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Lessons I’m Glad I Now Know

As I set down the book of my Juniata Experience, I reflect on the many lessons I gleaned over my four years at Juniata College. From graduating with an individualized Program of Emphasis to coming to terms with being a student-athlete throughout COVID-19, here are some lessons I’ve learned at JC.

Don’t fret about what comes next. Even during my first year, there were students who had clear plans about what they wanted to do after graduation – going to law school, medical school, teaching or more. By my junior and senior year even more of my peers had plans set in stone. I was different. Sitting at my desk for hours each week brainstorming ideas, I still didn’t feel that same drive to commit to some idea of who I want to be that I wasn’t fully on board with. It wasn’t until my last semester of college that same drive to decide finally came. It’s okay not to know what awaits you after Juniata, but once something motivating jumps out, make sure to grab on to that next adventure and hold on tight!

Motivation can come from anywhere. This lesson I learned from the journey leading up to my next adventure after college. I’ve vacationed outside the US before, but never lived elsewhere for an extended period of time. When COVID-19 crushed my opportunity to study Communications abroad in Germany in Summer 2020, I felt even more motivated to travel overseas. I briefly held out hope that a reprieve would come in the form of a trip to Brazil for my men’s volleyball team to play in a preseason tournament my final semester. Not surprisingly, even that was postponed. In the winter when I was given the chance to continue both my academic and athletic career by getting a Master’s Degree in England, I immediately jumped on the opportunity. Although the decision was my own, the opportunity given to me came thanks to the complete higher education experience that I underwent at Juniata. And, the motivation driving my leap of faith to move overseas to earn an MA was thanks to the strong encouragement to study abroad and opportunities for travel at Juniata that I was sad to have missed.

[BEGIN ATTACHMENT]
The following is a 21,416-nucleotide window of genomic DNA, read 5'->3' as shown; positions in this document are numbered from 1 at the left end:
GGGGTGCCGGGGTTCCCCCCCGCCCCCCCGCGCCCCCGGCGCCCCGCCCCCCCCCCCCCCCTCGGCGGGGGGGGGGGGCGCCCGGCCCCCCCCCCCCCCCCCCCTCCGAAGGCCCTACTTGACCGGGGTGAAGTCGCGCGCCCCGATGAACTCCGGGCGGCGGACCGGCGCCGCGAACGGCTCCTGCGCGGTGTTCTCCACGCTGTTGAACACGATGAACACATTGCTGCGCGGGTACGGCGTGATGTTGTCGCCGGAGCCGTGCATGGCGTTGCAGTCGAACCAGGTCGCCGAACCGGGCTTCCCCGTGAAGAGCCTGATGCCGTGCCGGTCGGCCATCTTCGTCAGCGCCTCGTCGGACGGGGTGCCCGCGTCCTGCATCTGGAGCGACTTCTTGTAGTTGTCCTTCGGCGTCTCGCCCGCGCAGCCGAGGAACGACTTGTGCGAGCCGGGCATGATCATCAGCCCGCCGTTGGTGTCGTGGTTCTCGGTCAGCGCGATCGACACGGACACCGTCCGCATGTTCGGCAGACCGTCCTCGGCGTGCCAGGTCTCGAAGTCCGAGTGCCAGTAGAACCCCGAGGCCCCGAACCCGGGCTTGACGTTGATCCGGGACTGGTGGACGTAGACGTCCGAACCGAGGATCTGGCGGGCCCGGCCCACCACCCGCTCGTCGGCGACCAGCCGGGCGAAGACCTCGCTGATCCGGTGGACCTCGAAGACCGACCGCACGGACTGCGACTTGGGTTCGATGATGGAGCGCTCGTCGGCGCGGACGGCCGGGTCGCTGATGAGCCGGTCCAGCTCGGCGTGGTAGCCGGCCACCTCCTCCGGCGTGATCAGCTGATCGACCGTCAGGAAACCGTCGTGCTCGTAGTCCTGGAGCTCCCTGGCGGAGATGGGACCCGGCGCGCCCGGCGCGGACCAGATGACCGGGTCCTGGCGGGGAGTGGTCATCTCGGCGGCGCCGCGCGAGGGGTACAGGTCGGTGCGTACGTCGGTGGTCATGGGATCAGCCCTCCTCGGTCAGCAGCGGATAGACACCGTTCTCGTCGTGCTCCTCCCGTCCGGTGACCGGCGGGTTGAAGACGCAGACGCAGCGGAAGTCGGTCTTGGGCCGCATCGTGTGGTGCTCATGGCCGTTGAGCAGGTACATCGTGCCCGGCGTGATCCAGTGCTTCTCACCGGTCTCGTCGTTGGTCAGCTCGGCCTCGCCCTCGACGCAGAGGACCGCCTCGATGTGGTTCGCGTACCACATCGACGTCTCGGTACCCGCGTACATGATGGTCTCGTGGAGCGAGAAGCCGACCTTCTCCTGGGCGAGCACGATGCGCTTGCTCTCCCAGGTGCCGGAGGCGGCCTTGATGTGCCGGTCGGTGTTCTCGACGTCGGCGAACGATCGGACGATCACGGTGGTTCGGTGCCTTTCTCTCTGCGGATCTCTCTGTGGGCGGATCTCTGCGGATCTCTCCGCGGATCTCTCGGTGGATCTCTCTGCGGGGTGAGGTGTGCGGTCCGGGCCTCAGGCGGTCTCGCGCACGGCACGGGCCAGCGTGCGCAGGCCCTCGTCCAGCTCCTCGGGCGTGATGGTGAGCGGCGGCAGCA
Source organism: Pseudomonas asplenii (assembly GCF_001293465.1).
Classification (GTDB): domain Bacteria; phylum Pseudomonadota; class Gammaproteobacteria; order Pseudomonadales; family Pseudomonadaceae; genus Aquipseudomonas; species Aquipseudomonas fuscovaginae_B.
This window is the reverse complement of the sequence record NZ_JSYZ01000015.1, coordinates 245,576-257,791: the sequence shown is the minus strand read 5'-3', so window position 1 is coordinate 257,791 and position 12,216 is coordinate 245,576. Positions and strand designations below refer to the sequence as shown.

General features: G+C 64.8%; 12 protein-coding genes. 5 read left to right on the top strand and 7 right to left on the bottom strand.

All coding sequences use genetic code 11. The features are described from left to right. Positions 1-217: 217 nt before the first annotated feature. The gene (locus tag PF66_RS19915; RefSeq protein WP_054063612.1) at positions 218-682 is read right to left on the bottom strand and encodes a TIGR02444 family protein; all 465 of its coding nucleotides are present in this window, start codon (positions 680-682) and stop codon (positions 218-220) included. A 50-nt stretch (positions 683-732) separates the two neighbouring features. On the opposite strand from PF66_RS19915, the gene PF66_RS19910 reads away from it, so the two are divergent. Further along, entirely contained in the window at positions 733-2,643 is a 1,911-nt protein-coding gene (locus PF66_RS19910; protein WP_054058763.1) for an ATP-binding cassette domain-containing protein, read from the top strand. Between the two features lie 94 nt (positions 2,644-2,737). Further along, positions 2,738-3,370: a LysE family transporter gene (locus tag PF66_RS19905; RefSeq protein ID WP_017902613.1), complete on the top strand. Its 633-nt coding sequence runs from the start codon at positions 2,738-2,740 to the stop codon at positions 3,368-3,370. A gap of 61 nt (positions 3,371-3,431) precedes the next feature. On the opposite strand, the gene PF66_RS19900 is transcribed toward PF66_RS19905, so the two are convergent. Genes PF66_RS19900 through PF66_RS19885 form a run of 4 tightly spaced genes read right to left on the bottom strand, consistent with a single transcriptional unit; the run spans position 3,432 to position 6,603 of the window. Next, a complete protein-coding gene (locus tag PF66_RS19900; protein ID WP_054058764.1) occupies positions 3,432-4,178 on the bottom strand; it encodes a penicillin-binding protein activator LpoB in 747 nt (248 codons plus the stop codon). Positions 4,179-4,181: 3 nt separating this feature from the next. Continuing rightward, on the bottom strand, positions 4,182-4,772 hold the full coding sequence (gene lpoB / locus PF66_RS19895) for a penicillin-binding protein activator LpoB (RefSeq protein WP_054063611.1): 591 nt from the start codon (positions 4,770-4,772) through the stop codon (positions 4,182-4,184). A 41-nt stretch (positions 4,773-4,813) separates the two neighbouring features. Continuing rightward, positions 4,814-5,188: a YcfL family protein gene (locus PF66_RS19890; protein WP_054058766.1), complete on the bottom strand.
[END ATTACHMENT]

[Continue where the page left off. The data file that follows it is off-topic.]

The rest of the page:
Live in the moment was the most important lesson I learned from Juniata. When people told me freshman year that four years will pass in the blink of an eye, I had no idea what they meant. It wasn’t possible then for me to see that one day soon, I would be walking across the stage to pick up my diploma, saying so long to the halls of BAC and having an especially sentimental final meal at Baker. It’s sad when the chapter titled ‘College’ in the book of our lives closes but part of living in my new present means living with our connection to Juniata.

As an alumni I expect to stay connected with both the lessons learned and people met through my alma mater. And when it’s your turn to leave the nest, I hope you don’t forget your eagle family either.

Reacting To Old Footage with Anna Sule ’22 | Student Vlog

Juniata Admission
Juniata Admission

In her vlog, Anna Sule ’22 watches some videos from Juniata College’s past. She reacts to videos from Homecoming 1996, Homecoming 1988, and film reels from past graduations and campus events.

How Juniata Helped Me Get into Dental School

Maggie Peck
Maggie Peck ’21 Biology/ Pre-Dentistry POE